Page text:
Terence Jeffrey reports on an interview with Republican National Chairman Ken Mehlman:
Republican National Chairman Ken Mehlman doesn't mind telling you that he sees the pro-life cause as a moral and political winner for his party.Here's the best part:
Mehlman insists, however, that the GOP should advance the pro-life cause "because it is morally right," not because it is politically advantageous.Hence, Sen. John Kerry was pounded during his unsuccessful 2004 bid for the Presidency for agreeing with his republican opponents that "life begins at conception."
"Those people that say we should abandon our pro-life platform, I believe, are wrong from a political perspective, and I think are wrong from the perspective of what's right for this party," he said.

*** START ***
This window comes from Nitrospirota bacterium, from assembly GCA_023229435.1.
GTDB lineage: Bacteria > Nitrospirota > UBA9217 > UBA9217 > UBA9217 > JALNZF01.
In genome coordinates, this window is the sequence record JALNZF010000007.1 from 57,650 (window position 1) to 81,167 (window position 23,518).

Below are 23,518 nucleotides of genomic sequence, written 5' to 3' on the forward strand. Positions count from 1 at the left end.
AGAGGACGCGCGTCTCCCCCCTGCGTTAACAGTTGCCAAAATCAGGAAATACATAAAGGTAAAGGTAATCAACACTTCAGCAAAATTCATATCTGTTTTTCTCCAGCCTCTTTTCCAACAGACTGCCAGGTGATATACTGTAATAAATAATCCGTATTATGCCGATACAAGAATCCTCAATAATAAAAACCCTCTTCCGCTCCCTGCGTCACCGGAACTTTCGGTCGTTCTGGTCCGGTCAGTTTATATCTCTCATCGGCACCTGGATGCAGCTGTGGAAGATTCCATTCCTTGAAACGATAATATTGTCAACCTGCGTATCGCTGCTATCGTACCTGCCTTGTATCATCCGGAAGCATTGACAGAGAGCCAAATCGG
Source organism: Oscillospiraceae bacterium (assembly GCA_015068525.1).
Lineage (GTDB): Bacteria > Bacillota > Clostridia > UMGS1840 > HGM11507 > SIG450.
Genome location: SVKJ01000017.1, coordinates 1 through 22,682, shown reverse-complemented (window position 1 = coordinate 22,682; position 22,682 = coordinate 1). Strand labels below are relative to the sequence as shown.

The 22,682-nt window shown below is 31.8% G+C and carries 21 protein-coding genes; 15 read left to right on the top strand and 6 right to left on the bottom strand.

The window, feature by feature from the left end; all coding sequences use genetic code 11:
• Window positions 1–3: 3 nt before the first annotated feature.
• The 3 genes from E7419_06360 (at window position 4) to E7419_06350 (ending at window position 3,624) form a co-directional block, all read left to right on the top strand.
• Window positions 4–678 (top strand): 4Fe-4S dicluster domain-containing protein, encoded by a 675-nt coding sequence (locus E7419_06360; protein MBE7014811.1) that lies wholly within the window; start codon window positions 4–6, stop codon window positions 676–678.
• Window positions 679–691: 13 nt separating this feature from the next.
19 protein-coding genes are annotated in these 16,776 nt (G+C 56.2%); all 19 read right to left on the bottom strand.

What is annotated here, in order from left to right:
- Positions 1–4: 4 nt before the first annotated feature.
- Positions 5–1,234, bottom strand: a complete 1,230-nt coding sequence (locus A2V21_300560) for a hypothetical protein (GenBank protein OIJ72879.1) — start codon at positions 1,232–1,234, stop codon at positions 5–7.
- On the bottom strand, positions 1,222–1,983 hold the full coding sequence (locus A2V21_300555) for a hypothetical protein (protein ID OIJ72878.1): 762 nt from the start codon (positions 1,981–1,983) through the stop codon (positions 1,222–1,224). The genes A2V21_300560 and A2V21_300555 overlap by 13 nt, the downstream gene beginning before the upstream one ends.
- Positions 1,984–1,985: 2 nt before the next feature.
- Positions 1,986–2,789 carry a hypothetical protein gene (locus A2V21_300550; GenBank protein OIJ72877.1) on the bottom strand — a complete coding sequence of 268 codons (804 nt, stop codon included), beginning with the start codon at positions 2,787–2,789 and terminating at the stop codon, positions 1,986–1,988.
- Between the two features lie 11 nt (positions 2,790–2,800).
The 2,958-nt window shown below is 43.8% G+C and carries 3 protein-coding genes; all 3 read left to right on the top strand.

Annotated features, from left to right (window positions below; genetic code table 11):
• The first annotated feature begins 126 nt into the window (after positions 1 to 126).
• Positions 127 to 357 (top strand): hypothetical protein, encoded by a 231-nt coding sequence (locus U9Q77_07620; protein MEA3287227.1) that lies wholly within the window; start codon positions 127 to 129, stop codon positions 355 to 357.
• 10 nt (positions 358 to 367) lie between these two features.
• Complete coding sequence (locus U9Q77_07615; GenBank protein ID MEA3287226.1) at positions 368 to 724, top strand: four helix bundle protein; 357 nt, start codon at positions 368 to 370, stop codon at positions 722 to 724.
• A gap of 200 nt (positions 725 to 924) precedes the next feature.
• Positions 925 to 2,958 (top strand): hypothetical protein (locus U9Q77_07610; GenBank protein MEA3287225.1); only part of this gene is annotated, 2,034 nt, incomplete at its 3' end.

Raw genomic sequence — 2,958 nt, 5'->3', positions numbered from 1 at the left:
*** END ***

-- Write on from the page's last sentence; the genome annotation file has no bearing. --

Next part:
Mehlman's analysis can explain the self-contradictory behavior Democrats often exhibit on abortion. But it cannot explain similar behavior by Republicans. Democrats find themselves caught between the demands of commonsense and good morality on the one hand and a core constituency adamant about preserving legalized abortion on the other. They forsake commonsense and morality to appease their base.
Jeffrey, whose entire column is well worth reading, comments:
Kerry's statement attracted attention precisely because by stating the obvious he put himself in an obviously untenable position: If life begins at conception, Senator, how can you justify taking life in an abortion?Kerry later explained himself by suggesting that human life and human personhood are two different states of being, with a
It appears a growing number from his own party recognizes this untenable position as well.